This insurance policy helps cover the costs of your medical expenses when you have been hit by an uninsured or underinsured driver. It can be used to cover medical expenses and property loss. UM/UIM is crucial coverage in the event of an accident with an uninsured or hit and run driver. Even if you have collision and comprehensive coverage, if you’re hit by an uninsured driver, this coverage will not take care of your medical expenses. Ensure you have both bodily injury and property damage UM/UIM coverage.

Collision coverage

This is an insurance policy that is optional, but helps with the costs of vehicle repairs. If your car hits another vehicle or some other type of property, you can use this coverage to pay for your repairs once you pay a deductible.

Can you use health insurance after a car accident?

You can! In fact, it may be better for you if you do. Hospitals charge different rates to health insurance providers than to car insurance providers, and believe us when we say they WANT your auto insurance. They make more money, and you will receive less. What they won’t tell you is that you don’t have to give them your car insurance.

Issues with insurance policies that can affect your final award

One of the challenges you will face in your lawsuit is figuring out which policy the other driver has. Some of these insurance policies are not required in every state, so if you are involved in an accident with an out-of-state driver, things can get complicated. The at-fault driver may not carry the type of insurance policy that you filed a claim under. Even worse, the other driver may not even be insured. Fortunately, if these situations happen, you can file with your own insurance policy and seek compensation.

Another way that your car insurance affects you is your policy limit. Each policy comes up to a certain dollar amount for compensation. If your damages exceed that amount, or the other driver’s damages exceed the amount of your policy, it will make it harder to seek compensation. The other driver’s insurance company may use that as an excuse to offer you a much lower award, but there are ways around this. It can be complicated, though, so you want to speak with an attorney.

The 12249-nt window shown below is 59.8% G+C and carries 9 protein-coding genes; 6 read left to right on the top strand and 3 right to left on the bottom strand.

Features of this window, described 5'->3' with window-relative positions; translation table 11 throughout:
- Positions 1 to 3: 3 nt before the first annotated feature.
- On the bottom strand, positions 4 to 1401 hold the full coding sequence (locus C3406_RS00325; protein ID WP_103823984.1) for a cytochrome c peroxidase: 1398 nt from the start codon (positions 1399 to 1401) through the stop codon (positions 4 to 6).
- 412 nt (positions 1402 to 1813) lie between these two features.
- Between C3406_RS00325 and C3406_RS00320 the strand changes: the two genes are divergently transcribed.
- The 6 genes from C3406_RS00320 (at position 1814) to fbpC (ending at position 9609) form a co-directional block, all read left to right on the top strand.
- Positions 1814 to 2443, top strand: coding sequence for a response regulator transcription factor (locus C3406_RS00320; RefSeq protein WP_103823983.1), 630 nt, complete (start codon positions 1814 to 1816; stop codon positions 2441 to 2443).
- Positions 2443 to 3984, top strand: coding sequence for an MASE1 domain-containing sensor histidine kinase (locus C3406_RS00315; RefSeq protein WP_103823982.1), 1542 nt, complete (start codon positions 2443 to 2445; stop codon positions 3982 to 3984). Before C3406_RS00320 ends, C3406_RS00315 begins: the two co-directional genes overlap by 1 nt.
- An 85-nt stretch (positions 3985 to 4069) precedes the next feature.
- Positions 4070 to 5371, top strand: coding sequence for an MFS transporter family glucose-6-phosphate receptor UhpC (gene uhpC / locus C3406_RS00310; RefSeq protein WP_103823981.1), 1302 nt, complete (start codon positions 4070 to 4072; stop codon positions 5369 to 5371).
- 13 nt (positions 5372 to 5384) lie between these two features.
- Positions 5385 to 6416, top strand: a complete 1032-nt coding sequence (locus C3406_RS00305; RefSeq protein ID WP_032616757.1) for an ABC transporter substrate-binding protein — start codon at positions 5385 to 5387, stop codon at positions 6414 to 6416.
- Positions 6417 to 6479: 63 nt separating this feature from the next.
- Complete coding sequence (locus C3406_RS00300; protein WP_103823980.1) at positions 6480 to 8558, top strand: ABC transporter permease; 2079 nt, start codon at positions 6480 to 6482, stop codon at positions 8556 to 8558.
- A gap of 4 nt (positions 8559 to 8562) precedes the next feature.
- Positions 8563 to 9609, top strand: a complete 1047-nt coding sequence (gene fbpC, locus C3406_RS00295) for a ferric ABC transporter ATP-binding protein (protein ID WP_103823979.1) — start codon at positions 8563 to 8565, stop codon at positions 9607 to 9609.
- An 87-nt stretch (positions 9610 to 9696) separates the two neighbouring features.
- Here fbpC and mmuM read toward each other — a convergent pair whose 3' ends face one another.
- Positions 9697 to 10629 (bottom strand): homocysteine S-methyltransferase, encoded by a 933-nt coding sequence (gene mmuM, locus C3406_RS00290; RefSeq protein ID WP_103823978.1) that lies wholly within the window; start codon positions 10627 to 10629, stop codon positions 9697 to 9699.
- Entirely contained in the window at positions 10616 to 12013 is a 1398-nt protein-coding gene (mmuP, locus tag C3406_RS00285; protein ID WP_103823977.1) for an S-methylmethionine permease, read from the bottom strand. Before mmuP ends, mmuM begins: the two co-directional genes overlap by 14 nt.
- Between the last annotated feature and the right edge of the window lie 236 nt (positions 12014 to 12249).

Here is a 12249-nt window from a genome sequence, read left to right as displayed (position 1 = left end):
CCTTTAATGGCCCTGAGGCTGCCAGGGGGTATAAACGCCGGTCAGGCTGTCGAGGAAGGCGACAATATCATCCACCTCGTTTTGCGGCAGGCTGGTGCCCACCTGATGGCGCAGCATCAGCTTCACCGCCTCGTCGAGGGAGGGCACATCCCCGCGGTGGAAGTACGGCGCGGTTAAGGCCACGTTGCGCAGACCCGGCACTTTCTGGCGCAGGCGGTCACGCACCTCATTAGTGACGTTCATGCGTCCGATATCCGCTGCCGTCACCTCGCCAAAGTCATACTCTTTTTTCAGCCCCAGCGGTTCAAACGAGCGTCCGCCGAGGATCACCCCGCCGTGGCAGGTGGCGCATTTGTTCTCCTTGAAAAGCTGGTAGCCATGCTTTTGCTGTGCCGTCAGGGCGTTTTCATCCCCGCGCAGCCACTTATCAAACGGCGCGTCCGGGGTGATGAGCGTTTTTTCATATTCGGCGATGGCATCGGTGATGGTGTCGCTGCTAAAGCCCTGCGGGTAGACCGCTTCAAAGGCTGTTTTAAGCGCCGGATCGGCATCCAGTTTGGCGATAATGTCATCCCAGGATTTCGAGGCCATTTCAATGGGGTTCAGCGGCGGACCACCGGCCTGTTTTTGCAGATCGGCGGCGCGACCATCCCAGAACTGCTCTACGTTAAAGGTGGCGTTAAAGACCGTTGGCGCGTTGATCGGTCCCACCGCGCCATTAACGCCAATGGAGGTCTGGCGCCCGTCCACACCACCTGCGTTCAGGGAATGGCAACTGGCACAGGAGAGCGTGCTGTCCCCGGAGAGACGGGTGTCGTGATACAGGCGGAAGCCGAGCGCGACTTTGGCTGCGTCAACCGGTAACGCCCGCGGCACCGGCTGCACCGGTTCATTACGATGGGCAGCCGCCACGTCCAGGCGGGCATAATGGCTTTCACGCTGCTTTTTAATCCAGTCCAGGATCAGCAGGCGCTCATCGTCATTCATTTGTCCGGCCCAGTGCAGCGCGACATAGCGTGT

Why you shouldn’t accept a settlement without speaking to a lawyer first

Your pain from an accident can become worse in the future. It’s common to experience constant back and neck pain long after a crash. But once you take a settlement offer, there’s no going back: what you accept is final, and you cannot sue for more money in the future.

Working with a lawyer can keep you from being lowballed by the insurance company. We can make sure you’re getting a fair deal, and negotiate on your behalf. If the insurance company refuses to play ball, we can look at your different options for moving forward, including the possibility of holding them accountable in a jury trial.

At Plattner Verderame, P.C., we fight for the good people of Phoenix and Tempe. If you have been seriously hurt in an auto accident, reach out to our attorneys today. Call our office at 602-266-2002, or submit our contact form to schedule a free initial consultation. We represent you on a contingency fee basis, which means that we only get paid if we obtain a favorable settlement or verdict on your behalf.